But the COVID crisis has forced both clients and agencies to be more adaptive so maybe it’s a good time to for agencies to reconsider their business development approach. Be more proactive. Get ahead of the RFP by identifying best prospects and developing plans for attracting them. Those plans can take a variety of forms but have a plan for strategic growth and act upon it.
Agencies that do this will see their win rates increase significantly, win more revenue, have less drain on resources, and create solutions that actually get bought.
3. What advice do you have for corporate CMO’s on how to go about an agency selection process?
Two things are imperative:
⦁ One, be as transparent as you can be about your business requirements. Have a dialog with the agencies and not enforce a cone of silence. You want the winning agency to be a true partner, not just a transactional one. So, start the potential relationship with as much transparency and opportunity for exchange as possible.
⦁ Secondly, reweight the importance of the pitch presentation in making the final decision. I’ve been in some amazing pitches over the years, where for two hours it is absolute showtime. And in my, albeit subjective, opinion no one comes close to agencies at presenting and creating conference room theater. But it’s a flawed system for finding a creative partner not to mention a business partner. I’m not saying get rid of pitch presentations but find additional opportunities.
4. Many agencies are now looking at new sources of revenue.
They’re adding services, trying to break into new markets, perhaps trying to punch above their weight. What advice would you have for them?
Go for it! Your clients won’t grow, and you won’t grow by standing still. Clients’ business needs are constantly evolving, and they look to agencies to meet those needs by leading not just fast following.
HOWEVER, do not just put out a shingle and think you now offer that service (which as farfetched as it seems, I have seen happen). Service offerings aren’t the product of magical thinking. Add new capabilities, not just by hiring a solo expert, but make sure you are aware in advance of the resource investment you’ve taken on and fund accordingly. And importantly, invest in the talent and roles that may not be on your current org chart for a client’s account - such as a Chief Operating Officer. Dedicated account COO’s can ensure all the moving parts, both client and agency, are connected and the services amplify each other rather than create a centrifugal force that spins out of control.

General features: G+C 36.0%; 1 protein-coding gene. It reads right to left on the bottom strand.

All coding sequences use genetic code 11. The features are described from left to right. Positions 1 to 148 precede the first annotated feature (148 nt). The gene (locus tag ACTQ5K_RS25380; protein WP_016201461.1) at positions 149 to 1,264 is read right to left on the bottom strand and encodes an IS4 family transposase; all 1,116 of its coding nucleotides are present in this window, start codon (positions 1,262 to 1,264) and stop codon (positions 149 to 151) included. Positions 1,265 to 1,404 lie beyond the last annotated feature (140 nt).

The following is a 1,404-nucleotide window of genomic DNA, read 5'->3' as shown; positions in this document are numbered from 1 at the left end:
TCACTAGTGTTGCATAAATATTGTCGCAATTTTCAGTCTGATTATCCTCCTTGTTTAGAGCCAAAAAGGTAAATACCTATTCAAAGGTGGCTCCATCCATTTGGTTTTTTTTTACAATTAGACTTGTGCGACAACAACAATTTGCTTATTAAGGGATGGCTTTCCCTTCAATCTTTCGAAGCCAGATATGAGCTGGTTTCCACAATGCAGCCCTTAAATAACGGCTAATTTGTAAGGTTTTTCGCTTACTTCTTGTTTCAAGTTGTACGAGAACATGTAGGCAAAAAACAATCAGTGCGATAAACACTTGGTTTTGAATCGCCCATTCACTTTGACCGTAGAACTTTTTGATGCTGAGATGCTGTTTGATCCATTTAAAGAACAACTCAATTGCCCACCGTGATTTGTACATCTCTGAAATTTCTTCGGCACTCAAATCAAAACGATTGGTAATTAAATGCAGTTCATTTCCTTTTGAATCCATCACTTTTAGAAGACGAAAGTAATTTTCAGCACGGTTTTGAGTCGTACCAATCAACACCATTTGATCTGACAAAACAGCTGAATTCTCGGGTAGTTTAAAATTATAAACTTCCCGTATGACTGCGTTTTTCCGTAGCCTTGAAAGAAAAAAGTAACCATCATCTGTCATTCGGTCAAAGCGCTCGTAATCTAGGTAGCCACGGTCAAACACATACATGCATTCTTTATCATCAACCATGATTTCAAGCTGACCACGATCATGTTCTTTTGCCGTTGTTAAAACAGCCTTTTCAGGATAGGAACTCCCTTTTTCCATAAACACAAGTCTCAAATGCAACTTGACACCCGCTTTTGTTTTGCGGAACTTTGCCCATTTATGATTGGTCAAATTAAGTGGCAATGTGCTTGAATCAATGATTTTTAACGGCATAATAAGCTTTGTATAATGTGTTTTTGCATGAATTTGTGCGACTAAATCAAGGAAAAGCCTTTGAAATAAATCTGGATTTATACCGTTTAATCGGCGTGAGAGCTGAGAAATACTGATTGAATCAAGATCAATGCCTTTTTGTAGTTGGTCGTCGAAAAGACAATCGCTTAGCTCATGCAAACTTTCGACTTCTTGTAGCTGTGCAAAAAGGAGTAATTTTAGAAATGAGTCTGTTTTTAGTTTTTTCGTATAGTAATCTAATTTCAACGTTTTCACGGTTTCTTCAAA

5. Besides your role with Artemis as a senior consultant, what’s keeping you busy nowadays?
I’m fortunate to have what I call a ‘portfolio career’. That is, involvement with businesses and boards where I can converge my professional experience with my passions. Artemis being one of them.
Three years ago, I founded a consultancy called LEANING OUT™ with the mission to prepare late-career professional women for post-career success. I founded it because there were no resources to support the transition from a full throttle career to what should be ones ‘Primetime’. It has been extremely gratifying working with so many outstanding women as they stand on the shoulders of their professional selves to envision their personal ‘what’s next?’
Yet, even with all my professional involvements, I enjoy having more time to work on my golf game (the LPGA isn’t going to call anytime soon) and play with my grandchildren. This is truly my Primetime.